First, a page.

Background: Respiratory viruses may persist in the airways of asthmatics between episodes of clinical worsening. We hypothesized that patients with clinically stable, severe asthma exhibit increased and more prolonged viral presence in the airways as compared to mild asthmatics and healthy controls.
Methods: Thirty-five subjects (no cold symptoms >4 weeks) entered a 12-week prospective study using three groups: clinically stable mild asthma (GINA 2) (n = 12, age 34.1 ± 13.4 year), severe asthma (GINA 4) (n = 12, age 49.3 ± 14.8 year) and healthy controls (n = 11, age 37.9 ± 14.2 year). All subjects underwent spirometry and completed a written questionnaire on asthma symptoms at baseline. Nasal and throat swabs, induced sputum samples, exhaled breath condensate and gelatine-filtered expired air were analysed at 0, 6 and 12 weeks by a multiplex real-time PCR assay for 14 respiratory viruses using adequate positive and negative controls.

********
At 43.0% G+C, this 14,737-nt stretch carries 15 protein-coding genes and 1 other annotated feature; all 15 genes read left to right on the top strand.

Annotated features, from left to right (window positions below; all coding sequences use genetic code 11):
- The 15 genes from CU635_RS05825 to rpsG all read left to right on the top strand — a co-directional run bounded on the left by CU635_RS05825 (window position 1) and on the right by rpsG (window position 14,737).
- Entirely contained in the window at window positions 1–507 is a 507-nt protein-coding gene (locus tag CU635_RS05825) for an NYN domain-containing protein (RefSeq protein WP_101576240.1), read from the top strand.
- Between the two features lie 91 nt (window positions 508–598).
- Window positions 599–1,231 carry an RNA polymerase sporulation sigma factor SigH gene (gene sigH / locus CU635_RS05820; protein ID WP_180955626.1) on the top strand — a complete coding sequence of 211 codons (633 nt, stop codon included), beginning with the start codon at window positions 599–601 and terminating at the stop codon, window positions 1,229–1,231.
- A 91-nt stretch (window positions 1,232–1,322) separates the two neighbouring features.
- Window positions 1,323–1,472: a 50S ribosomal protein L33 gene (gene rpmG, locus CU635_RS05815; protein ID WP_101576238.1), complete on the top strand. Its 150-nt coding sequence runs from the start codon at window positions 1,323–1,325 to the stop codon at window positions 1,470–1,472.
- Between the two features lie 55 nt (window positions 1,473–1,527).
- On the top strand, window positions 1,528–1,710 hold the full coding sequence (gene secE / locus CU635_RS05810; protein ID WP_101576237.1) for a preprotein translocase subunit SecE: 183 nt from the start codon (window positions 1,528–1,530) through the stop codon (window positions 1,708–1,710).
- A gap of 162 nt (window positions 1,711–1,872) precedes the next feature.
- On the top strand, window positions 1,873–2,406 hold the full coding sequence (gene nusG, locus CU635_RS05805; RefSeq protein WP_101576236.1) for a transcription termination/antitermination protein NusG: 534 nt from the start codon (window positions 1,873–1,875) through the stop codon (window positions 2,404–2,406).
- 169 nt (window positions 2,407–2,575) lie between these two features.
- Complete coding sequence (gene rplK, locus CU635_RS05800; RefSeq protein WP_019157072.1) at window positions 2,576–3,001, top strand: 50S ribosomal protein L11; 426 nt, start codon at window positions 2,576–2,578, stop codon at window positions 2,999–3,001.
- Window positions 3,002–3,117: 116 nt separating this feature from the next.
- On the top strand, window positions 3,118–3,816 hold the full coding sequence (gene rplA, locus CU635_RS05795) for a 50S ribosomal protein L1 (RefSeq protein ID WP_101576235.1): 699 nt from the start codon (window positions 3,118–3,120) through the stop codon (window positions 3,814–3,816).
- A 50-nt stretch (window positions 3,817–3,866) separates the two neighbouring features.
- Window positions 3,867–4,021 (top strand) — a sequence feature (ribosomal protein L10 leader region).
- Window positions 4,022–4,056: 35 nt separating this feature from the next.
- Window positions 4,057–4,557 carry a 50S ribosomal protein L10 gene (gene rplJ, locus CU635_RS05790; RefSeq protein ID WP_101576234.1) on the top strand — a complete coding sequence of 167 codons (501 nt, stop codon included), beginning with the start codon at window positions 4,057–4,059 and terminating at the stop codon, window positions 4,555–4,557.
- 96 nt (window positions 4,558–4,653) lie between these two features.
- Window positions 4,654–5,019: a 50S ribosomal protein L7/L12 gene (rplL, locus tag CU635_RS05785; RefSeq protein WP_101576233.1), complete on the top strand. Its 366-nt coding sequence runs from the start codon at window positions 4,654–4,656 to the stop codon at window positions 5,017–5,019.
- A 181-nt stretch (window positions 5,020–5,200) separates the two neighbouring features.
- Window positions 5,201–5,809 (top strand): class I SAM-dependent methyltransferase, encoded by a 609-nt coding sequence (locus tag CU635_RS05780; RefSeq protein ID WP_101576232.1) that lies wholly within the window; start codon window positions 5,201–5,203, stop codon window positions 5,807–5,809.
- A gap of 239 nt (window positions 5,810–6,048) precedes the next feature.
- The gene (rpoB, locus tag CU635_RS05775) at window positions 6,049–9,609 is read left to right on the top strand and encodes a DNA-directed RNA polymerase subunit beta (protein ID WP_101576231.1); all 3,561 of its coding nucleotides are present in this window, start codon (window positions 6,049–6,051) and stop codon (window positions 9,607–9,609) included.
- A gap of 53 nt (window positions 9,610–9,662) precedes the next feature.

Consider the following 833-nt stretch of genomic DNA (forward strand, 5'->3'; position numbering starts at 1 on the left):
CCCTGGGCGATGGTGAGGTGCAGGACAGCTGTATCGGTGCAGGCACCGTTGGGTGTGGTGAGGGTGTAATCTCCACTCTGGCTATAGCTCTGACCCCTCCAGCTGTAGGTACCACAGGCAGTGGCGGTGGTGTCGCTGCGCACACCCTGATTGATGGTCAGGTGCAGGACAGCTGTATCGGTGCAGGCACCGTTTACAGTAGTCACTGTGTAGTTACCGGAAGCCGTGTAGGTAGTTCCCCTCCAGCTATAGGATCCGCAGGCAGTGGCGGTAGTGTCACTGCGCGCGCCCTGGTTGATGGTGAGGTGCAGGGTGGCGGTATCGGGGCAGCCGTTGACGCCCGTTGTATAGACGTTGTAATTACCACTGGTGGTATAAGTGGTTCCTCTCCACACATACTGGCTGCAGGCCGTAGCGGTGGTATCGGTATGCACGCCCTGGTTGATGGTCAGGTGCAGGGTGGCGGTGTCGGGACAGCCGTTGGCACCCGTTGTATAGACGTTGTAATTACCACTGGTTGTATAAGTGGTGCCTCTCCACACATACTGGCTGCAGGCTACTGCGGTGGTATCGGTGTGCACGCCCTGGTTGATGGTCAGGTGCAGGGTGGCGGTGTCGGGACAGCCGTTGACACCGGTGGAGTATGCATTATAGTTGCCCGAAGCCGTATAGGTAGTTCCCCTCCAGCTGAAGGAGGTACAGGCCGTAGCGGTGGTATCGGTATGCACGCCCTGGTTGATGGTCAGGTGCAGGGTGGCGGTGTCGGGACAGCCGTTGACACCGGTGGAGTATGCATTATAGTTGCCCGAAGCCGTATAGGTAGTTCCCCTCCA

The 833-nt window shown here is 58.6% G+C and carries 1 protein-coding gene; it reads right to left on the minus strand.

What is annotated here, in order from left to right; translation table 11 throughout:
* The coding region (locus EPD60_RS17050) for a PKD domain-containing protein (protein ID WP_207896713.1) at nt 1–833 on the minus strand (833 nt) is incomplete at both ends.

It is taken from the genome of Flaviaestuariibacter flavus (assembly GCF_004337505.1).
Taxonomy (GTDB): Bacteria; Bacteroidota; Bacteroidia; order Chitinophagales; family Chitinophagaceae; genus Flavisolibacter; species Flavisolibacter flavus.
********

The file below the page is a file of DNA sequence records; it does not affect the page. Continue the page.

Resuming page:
Results: Thirty-two of 525 patient assessments (6%) showed a virus-positive sample. Among the 14 respiratory viruses examined, HRV, adenovirus, respiratory syncytial virus, parainfluenza 3&4, human bocavirus, influenza B and coronavirus were detected. When combining all sampling methods, on average 18% of controls and 30% of mild and severe asthmatics were virus positive, which was not different between the groups (P = 0.34). The longitudinal data showed a changing rather than persistent viral presence over time.
Conclusion: Patients with clinically stable asthma and healthy controls have similar detection rates of respiratory viruses in samples from nasopharynx, sputum and exhaled air. This indicates that viral presence in the airways of stable (severe) asthmatics varies over time rather than being persistent.
© 2011 John Wiley & Sons A/S.